Wimbledon: Halep Continues Quest To Repeat 2019 Title Success

Simona Halep (photo: Wimbledon video)

WIMBLEDON/WASHINGTON, July 6, 2022 (by Michael Dickens)

Simona Halep is three years removed from winning her first Wimbledon singles title, which she accomplished in 2019 as the No. 7 seed with a near flawless performance against seven-time champion Serena Williams, after going without a title in 10 months.

With the cancellation of the 2020 Wimbledon Championships due to COVID-19, Halep never had a proper chance to defend her title. A calf injury suffered in 2021 caused a long-delay and kept her away from the All England Club, which she gained membership to with her 2019 title triumph. She contemplated retirement. Earlier this year, Halep connected with Patrick Mouratoglou, who coached Williams to three of her Wimbledon titles during their 10-year stint.

At Wimbledon, Halep is playing some of her most spirited tennis and peaking at the right time, too.

“Last year, I felt exhausted,” Halep told CNN in a recent interview. “It was a great connection with Patrick. I discovered again why I play tennis – because I love it. He brought that fire back.”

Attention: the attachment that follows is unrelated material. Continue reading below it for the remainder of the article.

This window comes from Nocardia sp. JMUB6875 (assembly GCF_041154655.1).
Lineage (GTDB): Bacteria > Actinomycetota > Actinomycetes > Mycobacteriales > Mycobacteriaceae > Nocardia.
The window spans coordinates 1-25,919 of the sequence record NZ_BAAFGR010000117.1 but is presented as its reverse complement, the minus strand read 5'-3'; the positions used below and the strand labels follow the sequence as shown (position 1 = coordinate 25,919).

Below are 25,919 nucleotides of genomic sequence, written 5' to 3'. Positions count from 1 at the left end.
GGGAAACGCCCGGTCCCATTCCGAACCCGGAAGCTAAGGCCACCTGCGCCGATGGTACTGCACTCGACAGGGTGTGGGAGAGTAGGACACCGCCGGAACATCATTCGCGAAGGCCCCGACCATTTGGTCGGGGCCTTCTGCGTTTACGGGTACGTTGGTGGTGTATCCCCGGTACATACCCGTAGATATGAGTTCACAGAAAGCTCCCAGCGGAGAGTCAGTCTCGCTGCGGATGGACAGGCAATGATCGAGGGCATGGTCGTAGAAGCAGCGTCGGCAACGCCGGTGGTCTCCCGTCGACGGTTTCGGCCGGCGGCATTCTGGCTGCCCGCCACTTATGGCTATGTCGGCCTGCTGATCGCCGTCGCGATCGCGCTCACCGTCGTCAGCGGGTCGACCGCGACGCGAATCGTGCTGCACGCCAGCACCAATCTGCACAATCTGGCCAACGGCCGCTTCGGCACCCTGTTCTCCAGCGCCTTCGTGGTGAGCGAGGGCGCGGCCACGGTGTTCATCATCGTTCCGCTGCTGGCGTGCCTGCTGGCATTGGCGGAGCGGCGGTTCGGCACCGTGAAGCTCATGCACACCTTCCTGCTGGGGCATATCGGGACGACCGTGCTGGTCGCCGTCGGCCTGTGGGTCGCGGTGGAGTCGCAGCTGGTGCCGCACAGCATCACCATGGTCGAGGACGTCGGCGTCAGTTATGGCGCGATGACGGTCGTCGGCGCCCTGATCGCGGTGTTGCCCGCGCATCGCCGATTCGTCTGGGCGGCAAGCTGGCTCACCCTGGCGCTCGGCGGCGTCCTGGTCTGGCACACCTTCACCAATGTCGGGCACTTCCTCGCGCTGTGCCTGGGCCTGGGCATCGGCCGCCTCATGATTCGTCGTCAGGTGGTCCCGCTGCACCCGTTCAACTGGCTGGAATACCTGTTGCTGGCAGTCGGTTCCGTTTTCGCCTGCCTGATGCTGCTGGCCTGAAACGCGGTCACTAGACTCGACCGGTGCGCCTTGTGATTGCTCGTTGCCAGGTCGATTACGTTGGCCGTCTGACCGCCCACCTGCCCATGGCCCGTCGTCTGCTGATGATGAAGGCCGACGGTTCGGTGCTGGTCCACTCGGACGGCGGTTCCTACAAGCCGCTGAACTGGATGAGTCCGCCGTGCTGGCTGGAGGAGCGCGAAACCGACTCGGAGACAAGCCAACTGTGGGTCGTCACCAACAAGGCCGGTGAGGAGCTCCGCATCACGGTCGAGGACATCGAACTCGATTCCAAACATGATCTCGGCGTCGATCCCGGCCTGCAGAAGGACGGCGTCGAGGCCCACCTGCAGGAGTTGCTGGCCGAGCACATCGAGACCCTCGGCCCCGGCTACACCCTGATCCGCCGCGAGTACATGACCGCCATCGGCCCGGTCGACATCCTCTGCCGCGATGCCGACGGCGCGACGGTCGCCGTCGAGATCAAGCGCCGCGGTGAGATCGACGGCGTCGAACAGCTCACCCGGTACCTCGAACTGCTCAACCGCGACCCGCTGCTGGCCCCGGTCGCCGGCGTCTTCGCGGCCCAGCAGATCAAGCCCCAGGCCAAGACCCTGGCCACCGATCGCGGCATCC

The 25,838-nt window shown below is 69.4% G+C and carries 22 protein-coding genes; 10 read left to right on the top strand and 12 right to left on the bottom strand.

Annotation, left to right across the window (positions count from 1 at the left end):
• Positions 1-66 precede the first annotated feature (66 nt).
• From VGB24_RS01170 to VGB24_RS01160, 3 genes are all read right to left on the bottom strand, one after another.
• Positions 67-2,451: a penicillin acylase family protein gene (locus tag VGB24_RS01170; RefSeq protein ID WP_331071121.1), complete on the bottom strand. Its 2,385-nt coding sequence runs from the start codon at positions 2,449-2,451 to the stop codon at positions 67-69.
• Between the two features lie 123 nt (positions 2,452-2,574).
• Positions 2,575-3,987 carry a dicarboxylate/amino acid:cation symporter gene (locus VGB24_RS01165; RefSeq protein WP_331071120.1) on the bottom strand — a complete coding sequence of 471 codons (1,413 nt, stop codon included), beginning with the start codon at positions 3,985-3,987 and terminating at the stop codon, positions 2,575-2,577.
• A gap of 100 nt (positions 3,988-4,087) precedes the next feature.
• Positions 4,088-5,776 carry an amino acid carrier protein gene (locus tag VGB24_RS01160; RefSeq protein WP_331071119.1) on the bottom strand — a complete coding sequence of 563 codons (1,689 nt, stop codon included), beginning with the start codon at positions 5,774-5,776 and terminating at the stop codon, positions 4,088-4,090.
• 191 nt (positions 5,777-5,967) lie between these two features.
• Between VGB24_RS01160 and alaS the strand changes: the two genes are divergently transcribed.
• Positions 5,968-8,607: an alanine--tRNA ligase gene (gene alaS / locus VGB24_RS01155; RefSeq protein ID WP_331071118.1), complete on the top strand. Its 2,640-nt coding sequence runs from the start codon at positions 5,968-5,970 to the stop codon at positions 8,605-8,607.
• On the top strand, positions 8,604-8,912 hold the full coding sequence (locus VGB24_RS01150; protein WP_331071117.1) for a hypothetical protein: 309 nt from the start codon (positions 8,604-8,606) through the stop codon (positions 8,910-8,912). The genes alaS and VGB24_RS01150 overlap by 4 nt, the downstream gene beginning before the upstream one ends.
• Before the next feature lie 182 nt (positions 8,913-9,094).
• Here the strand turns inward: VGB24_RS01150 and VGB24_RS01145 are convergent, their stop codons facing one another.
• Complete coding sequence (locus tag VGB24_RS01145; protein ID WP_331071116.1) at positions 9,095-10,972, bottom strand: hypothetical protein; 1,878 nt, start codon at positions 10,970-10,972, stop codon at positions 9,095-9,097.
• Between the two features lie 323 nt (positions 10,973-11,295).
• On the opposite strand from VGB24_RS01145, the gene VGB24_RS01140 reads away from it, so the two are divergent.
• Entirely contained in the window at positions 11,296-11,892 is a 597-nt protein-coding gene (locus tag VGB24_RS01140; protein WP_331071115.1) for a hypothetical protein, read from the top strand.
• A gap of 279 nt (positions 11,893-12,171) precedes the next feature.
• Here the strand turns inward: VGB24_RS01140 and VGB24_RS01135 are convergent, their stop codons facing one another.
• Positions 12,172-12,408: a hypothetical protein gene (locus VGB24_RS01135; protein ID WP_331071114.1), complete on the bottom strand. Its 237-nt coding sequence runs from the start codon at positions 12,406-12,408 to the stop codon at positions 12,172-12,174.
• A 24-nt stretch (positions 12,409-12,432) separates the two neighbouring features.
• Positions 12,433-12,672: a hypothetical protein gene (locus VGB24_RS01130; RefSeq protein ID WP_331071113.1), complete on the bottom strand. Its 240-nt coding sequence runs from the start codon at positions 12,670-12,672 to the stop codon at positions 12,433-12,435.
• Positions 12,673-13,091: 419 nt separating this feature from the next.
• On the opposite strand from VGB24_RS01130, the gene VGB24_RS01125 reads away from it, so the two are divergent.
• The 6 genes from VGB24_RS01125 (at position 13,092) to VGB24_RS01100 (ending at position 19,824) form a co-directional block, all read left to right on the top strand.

Now, the 16th-seeded Halep is back and has confidently torn through five victories at this year’s Championships without losing a set. Wednesday afternoon on Centre Court, Halep reached her ninth major semifinal – and third at Wimbledon – with a 6-2, 6-4 victory over No. 20 seed Amanda Anisimova of the United States, the last American hope. She has won 12 straight matches at the All England Club dating back to 2019.

“I’m really confident,” Halep said after her round of 16 victory against No. 4 seed Paula Badosa of Spain on Monday. “It’s a pleasure to be on court. I feel strong physically. I feel very good mentally. I feel I have power on court.”

While Halep hit just 11 winners, she also only made six unforced errors against Anisimova. The 20-year-old Floridian, who came back from 1-5 down in the second set and had three break points erased in the final game before succumbing on Halep’s first match-point opportunity, countered with 13 winners but also committed 28 unforced errors. Halep outpointed her opponent 59-44.

“I played a tough opponent today,” Halep said during her on-court interview Wednesday. “She could crush the ball in the end and I didn’t know, actually, what to do. But I just believed in myself. I said I have to stay there, strong on my legs. They helped me today.”

Although Anisimova won her first encounter against Halep at the 2019 French Open, the Romanian won the next two, both this season, at Roland-Garros and Bad Homburg. After reaching the semifinals at both Birmingham and Bad Homburg, Halep is now the first player to reach three semifinals on grass – including Wimbledon – in a single season since Great Britain’s Johanna Konta in 2017.